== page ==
• MSMEs’ share of exports- Exports are essential for any economy. The Indian economy has had a constant balance of trade deficit for many years. This balance of trade has been funded by remittances and foreign investments over the years. If India really wants to become self-reliant, the exports need to increase. The share of MSMEs in exports is 45%. The companies involved in exports are more profitable than the companies involved in serving the domestic market in India. Thus, exports are an essential part of the government’s mission of an Atmanirbhar Bharat. The government has introduced the Merchandise Exports from India Scheme (MEIS). It is an incentive program to help the Indian companies become more competitive and to increase the export of goods manufactured or produced in India, in the Foreign Trade Policy (FTP) for 2015-2020. MSMEs participating in exports are rewarded in duty credit scrips. Policy measures like these are expected to further increase the share of MSMEs in exports in the coming years.
  • MSMEs’ growth is more inclusive- MSMEs in India employ around 11 crore people. The types of jobs created by MSMEs include unskilled workers as well. The MSMEs are known to create many jobs at a low capital cost. Thus, even a low capital can get inclusive growth. Inclusive growth is an important parameter of Atmanirbhar Bharat. As per the government data, 13% of registered MSMEs are providing 42% of the total jobs. Thus, there is a need to provide the required funds to MSMEs to help them grow as the growth will quickly trickle down into various jobs. 


The United Nations commemorates 27th June as World MSME day. The United Nations understands the inclusive growth promoted by MSMEs and is taking various steps to help the MSMEs get back to business after the pandemic. They have recognized that the services sector is more impacted because of the pandemic, and they are putting their efforts into the services sector. The services sector is known to provide employment to temporary workers and to promote inclusivity. MSMEs are being helped by the Indian government and United Nations as well.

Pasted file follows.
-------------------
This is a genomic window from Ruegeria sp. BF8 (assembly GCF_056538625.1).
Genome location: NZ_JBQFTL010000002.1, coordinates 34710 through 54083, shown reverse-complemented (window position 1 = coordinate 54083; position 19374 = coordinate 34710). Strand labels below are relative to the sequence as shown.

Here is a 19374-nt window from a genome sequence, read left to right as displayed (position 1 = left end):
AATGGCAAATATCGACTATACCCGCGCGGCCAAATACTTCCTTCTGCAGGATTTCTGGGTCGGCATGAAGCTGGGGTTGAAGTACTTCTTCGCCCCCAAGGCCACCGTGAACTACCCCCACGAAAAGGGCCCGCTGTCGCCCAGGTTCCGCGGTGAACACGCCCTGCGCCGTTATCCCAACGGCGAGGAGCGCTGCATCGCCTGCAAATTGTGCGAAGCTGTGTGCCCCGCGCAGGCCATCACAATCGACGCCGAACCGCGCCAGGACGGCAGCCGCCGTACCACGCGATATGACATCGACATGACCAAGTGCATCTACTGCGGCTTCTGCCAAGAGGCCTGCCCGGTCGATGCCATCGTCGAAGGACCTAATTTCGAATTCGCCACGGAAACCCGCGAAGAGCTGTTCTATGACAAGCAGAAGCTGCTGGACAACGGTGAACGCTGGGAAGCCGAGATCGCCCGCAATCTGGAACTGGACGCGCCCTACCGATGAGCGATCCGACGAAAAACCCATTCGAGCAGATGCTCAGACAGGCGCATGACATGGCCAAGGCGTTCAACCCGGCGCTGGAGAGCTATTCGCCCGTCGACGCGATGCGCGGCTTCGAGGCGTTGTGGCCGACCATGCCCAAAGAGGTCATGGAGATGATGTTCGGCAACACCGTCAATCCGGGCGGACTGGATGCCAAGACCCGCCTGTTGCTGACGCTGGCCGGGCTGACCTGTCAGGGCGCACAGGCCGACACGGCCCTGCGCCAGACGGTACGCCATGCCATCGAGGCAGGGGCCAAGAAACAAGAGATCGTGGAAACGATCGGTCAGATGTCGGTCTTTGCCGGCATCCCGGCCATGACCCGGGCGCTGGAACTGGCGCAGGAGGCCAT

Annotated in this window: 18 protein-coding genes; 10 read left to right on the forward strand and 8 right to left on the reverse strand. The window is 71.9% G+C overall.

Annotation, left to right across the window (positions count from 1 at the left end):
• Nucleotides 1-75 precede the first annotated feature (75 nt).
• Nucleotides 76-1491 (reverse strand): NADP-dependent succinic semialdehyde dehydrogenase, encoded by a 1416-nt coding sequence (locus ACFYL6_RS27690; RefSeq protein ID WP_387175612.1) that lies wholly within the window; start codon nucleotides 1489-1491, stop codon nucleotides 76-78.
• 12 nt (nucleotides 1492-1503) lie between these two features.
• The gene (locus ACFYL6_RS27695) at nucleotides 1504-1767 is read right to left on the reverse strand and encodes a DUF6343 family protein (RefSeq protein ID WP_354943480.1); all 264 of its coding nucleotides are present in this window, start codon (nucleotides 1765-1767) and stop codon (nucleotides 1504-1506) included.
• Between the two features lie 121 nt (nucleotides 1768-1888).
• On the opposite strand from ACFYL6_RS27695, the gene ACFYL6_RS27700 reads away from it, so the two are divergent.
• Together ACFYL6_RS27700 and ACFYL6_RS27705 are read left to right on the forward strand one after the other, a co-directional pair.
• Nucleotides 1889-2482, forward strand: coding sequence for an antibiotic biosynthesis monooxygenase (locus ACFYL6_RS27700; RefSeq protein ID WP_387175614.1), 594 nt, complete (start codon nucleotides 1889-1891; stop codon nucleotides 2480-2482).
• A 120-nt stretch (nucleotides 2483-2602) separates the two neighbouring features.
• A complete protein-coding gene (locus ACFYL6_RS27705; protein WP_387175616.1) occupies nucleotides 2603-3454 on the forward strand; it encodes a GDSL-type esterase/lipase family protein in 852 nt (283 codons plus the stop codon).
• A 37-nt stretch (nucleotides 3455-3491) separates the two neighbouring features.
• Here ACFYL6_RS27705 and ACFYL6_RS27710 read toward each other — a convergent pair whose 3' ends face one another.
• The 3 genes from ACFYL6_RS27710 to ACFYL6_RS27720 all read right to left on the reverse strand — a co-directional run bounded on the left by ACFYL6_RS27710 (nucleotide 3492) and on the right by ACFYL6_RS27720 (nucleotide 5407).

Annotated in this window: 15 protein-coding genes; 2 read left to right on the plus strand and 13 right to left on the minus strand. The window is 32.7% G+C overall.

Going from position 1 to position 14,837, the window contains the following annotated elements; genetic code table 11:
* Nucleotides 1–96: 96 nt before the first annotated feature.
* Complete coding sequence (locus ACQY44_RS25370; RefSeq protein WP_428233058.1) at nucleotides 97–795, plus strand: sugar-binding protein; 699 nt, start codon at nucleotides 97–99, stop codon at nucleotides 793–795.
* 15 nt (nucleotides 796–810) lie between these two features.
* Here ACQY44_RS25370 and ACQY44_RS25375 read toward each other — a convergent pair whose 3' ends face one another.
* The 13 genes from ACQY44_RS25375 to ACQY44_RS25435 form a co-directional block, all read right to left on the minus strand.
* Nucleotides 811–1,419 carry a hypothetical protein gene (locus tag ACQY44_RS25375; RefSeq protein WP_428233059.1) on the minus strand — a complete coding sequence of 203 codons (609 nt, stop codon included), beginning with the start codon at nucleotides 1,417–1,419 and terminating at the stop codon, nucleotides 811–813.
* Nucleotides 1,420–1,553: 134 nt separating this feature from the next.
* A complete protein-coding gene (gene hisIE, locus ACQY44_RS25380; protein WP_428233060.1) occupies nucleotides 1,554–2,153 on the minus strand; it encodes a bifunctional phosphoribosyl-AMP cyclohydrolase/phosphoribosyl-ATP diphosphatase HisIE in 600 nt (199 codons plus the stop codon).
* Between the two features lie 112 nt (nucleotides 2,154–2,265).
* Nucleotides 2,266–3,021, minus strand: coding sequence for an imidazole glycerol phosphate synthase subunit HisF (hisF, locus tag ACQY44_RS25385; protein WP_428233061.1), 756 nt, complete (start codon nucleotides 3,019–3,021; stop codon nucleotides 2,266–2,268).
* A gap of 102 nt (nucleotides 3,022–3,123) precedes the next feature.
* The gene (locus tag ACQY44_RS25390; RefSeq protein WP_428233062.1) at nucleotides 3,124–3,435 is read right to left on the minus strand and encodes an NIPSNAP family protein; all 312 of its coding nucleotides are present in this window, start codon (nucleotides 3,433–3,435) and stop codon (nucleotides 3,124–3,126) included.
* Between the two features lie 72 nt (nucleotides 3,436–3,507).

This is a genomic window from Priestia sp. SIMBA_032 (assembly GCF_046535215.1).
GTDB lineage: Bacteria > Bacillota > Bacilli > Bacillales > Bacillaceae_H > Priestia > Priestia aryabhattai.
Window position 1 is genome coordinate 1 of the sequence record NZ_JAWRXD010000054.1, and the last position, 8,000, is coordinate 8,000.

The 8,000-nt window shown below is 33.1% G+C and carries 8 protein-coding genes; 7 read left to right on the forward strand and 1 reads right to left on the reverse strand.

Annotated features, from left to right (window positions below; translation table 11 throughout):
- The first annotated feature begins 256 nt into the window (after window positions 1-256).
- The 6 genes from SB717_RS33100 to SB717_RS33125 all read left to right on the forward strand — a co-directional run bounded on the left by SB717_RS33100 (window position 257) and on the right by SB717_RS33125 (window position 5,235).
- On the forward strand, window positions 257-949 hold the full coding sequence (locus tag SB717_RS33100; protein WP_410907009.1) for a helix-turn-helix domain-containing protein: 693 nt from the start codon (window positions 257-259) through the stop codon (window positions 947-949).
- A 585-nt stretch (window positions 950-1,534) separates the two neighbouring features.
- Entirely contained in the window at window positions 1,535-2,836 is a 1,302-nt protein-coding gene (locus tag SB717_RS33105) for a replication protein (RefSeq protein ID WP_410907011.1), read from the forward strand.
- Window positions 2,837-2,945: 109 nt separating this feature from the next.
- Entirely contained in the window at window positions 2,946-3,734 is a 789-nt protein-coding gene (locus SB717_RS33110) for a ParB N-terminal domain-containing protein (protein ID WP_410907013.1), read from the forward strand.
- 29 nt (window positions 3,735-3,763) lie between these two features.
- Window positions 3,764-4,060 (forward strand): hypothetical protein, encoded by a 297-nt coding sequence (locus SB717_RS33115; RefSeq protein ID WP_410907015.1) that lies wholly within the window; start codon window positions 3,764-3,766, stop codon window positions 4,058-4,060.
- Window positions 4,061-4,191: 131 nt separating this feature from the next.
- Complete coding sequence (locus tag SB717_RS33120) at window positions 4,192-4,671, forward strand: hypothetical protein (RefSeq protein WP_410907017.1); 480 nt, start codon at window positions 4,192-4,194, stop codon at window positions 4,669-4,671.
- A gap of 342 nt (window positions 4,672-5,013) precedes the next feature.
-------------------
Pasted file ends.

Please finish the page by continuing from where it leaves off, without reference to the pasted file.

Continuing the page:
If India is to become a $5 Trillion economy by 2025, the share of MSME is expected to reach 50%. Thus, MSMEs will contribute to growth in the future. Also, informal employment in India is very high. With the formalization of the Indian economy and high growth in the MSME sector, inclusive growth can become a reality, with jobs being created even in the remote areas of India. If jobs are provided to remote areas, India can truly achieve the dream of an Atmanirbhar Bharat. 

  • MSMEs in the manufacturing sector- A key aspiration of being Self-Reliant is to make India a manufacturing powerhouse. This is envisioned by the Make in India policy of the government. As per government data, the share of MSMEs in manufacturing is around 37%.The contribution of MSMEs is expected to be huge if India is to increase its manufacturing output. Manufacturing requires a fast time to the market and changing the requirements as per emerging trends. Also, it requires a marketplace to sell the goods. With the growth of e-commerce and the Government e-commerce Marketplace (GeM), the selling opportunities are immense. Also, the emerging trends are easy to identify because of the easy availability of information. Indian manufacturing is showing signs of cyclical growth, and the contribution of MSMEs is immense. India has increased its ranking in Ease of Doing Business and is currently ranked 63rd. Schemes such as PLI schemes are expected to increase the manufacturing output of the country.
  • MSMEs in the Services sector- India’s share of the services sector in the economy is 55%. Just as the manufacturing sector is essential, the services segment plays an important role as well in India’s economic growth. Most of the informal jobs exist in the services sector, and the services sector was the most affected because of the pandemic. As far as SMEs are concerned, around 33% of Indian SMEs are into services as compared to 67% in manufacturing.Most of the startups are also in the services sector. MSMEs have an important role to play in the services sector to provide employment to the gig workers, temporary workers, unskilled workers etc. If India is to be self-reliant, the importance of the services sector must be highlighted and the sector should be prioritized.